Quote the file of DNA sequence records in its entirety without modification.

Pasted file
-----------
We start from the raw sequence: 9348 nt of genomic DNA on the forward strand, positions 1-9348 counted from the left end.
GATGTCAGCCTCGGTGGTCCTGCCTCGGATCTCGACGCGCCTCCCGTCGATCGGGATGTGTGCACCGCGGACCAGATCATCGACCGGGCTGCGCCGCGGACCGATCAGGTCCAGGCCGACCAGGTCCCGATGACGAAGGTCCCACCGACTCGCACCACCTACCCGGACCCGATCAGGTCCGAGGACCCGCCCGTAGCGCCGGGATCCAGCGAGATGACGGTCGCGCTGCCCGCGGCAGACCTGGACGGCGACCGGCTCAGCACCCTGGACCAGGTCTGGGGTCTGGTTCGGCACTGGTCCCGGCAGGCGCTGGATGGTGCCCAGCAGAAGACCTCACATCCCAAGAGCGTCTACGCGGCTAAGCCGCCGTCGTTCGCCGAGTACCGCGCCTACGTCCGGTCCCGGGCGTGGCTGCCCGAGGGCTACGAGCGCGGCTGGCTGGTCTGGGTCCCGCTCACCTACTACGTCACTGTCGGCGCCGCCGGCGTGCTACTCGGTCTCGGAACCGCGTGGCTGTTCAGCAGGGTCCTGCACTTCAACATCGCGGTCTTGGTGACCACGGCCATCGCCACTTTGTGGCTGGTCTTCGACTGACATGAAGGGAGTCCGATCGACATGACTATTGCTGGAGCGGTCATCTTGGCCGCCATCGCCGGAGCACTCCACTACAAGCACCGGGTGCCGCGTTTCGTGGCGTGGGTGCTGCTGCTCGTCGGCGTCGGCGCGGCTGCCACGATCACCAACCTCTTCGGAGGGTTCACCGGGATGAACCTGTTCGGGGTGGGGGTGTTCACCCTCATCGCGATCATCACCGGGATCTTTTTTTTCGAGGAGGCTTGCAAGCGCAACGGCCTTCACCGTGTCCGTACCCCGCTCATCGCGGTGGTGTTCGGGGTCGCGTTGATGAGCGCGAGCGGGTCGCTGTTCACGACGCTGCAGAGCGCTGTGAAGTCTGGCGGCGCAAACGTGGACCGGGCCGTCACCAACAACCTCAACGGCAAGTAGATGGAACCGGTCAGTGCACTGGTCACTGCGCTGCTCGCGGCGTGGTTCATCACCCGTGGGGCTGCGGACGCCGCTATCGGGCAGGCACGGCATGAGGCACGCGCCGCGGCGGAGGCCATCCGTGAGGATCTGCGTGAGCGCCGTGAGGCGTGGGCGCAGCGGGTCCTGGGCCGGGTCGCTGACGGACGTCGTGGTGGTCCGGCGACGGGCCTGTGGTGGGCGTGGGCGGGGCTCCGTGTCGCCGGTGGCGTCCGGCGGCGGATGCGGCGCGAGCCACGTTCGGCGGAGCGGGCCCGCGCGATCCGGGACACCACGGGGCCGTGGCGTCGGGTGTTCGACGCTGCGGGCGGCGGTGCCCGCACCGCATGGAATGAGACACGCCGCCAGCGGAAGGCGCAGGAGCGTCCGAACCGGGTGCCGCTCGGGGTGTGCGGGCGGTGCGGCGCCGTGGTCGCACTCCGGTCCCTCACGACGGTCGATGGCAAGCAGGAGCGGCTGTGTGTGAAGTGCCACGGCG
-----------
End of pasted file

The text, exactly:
We start from the raw sequence: 9348 nt of genomic DNA on the forward strand, positions 1-9348 counted from the left end.
GATGTCAGCCTCGGTGGTCCTGCCTCGGATCTCGACGCGCCTCCCGTCGATCGGGATGTGTGCACCGCGGACCAGATCATCGACCGGGCTGCGCCGCGGACCGATCAGGTCCAGGCCGACCAGGTCCCGATGACGAAGGTCCCACCGACTCGCACCACCTACCCGGACCCGATCAGGTCCGAGGACCCGCCCGTAGCGCCGGGATCCAGCGAGATGACGGTCGCGCTGCCCGCGGCAGACCTGGACGGCGACCGGCTCAGCACCCTGGACCAGGTCTGGGGTCTGGTTCGGCACTGGTCCCGGCAGGCGCTGGATGGTGCCCAGCAGAAGACCTCACATCCCAAGAGCGTCTACGCGGCTAAGCCGCCGTCGTTCGCCGAGTACCGCGCCTACGTCCGGTCCCGGGCGTGGCTGCCCGAGGGCTACGAGCGCGGCTGGCTGGTCTGGGTCCCGCTCACCTACTACGTCACTGTCGGCGCCGCCGGCGTGCTACTCGGTCTCGGAACCGCGTGGCTGTTCAGCAGGGTCCTGCACTTCAACATCGCGGTCTTGGTGACCACGGCCATCGCCACTTTGTGGCTGGTCTTCGACTGACATGAAGGGAGTCCGATCGACATGACTATTGCTGGAGCGGTCATCTTGGCCGCCATCGCCGGAGCACTCCACTACAAGCACCGGGTGCCGCGTTTCGTGGCGTGGGTGCTGCTGCTCGTCGGCGTCGGCGCGGCTGCCACGATCACCAACCTCTTCGGAGGGTTCACCGGGATGAACCTGTTCGGGGTGGGGGTGTTCACCCTCATCGCGATCATCACCGGGATCTTTTTTTTCGAGGAGGCTTGCAAGCGCAACGGCCTTCACCGTGTCCGTACCCCGCTCATCGCGGTGGTGTTCGGGGTCGCGTTGATGAGCGCGAGCGGGTCGCTGTTCACGACGCTGCAGAGCGCTGTGAAGTCTGGCGGCGCAAACGTGGACCGGGCCGTCACCAACAACCTCAACGGCAAGTAGATGGAACCGGTCAGTGCACTGGTCACTGCGCTGCTCGCGGCGTGGTTCATCACCCGTGGGGCTGCGGACGCCGCTATCGGGCAGGCACGGCATGAGGCACGCGCCGCGGCGGAGGCCATCCGTGAGGATCTGCGTGAGCGCCGTGAGGCGTGGGCGCAGCGGGTCCTGGGCCGGGTCGCTGACGGACGTCGTGGTGGTCCGGCGACGGGCCTGTGGTGGGCGTGGGCGGGGCTCCGTGTCGCCGGTGGCGTCCGGCGGCGGATGCGGCGCGAGCCACGTTCGGCGGAGCGGGCCCGCGCGATCCGGGACACCACGGGGCCGTGGCGTCGGGTGTTCGACGCTGCGGGCGGCGGTGCCCGCACCGCATGGAATGAGACACGCCGCCAGCGGAAGGCGCAGGAGCGTCCGAACCGGGTGCCGCTCGGGGTGTGCGGGCGGTGCGGCGCCGTGGTCGCACTCCGGTCCCTCACGACGGTCGATGGCAAGCAGGAGCGGCTGTGTGTGAAGTGCCACGGCG